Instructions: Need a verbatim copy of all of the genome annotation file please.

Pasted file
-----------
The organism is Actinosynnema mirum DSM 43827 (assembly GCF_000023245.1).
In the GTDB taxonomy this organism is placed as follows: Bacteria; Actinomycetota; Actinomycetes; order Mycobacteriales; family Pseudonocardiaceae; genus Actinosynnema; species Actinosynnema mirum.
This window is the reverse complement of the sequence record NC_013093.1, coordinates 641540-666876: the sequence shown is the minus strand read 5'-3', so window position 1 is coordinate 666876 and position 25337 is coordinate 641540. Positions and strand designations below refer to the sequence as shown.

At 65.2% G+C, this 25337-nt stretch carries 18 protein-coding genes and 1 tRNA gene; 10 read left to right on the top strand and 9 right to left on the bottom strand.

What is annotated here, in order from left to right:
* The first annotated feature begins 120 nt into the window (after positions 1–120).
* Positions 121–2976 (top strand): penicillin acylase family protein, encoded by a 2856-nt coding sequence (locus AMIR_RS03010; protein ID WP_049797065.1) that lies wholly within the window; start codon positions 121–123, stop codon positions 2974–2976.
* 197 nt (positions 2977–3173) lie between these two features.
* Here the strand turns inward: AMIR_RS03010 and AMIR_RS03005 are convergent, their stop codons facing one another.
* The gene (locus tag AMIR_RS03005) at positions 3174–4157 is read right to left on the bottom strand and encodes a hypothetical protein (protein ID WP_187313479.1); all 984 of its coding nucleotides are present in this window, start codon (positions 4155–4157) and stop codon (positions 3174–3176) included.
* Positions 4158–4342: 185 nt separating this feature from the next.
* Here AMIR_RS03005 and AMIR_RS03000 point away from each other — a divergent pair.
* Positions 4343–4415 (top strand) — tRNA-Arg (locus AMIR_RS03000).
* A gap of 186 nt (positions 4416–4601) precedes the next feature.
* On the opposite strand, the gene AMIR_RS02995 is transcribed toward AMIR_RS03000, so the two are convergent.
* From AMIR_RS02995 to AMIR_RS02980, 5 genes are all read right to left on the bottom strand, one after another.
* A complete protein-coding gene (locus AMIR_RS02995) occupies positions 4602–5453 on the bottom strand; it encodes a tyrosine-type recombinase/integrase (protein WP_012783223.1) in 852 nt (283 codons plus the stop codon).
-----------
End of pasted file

The organism is Actinosynnema mirum DSM 43827 (assembly GCF_000023245.1).
In the GTDB taxonomy this organism is placed as follows: Bacteria; Actinomycetota; Actinomycetes; order Mycobacteriales; family Pseudonocardiaceae; genus Actinosynnema; species Actinosynnema mirum.
This window is the reverse complement of the sequence record NC_013093.1, coordinates 641540-666876: the sequence shown is the minus strand read 5'-3', so window position 1 is coordinate 666876 and position 25337 is coordinate 641540. Positions and strand designations below refer to the sequence as shown.

At 65.2% G+C, this 25337-nt stretch carries 18 protein-coding genes and 1 tRNA gene; 10 read left to right on the top strand and 9 right to left on the bottom strand.

What is annotated here, in order from left to right:
* The first annotated feature begins 120 nt into the window (after positions 1–120).
* Positions 121–2976 (top strand): penicillin acylase family protein, encoded by a 2856-nt coding sequence (locus AMIR_RS03010; protein ID WP_049797065.1) that lies wholly within the window; start codon positions 121–123, stop codon positions 2974–2976.
* 197 nt (positions 2977–3173) lie between these two features.
* Here the strand turns inward: AMIR_RS03010 and AMIR_RS03005 are convergent, their stop codons facing one another.
* The gene (locus tag AMIR_RS03005) at positions 3174–4157 is read right to left on the bottom strand and encodes a hypothetical protein (protein ID WP_187313479.1); all 984 of its coding nucleotides are present in this window, start codon (positions 4155–4157) and stop codon (positions 3174–3176) included.
* Positions 4158–4342: 185 nt separating this feature from the next.
* Here AMIR_RS03005 and AMIR_RS03000 point away from each other — a divergent pair.
* Positions 4343–4415 (top strand) — tRNA-Arg (locus AMIR_RS03000).
* A gap of 186 nt (positions 4416–4601) precedes the next feature.
* On the opposite strand, the gene AMIR_RS02995 is transcribed toward AMIR_RS03000, so the two are convergent.
* From AMIR_RS02995 to AMIR_RS02980, 5 genes are all read right to left on the bottom strand, one after another.
* A complete protein-coding gene (locus AMIR_RS02995) occupies positions 4602–5453 on the bottom strand; it encodes a tyrosine-type recombinase/integrase (protein WP_012783223.1) in 852 nt (283 codons plus the stop codon).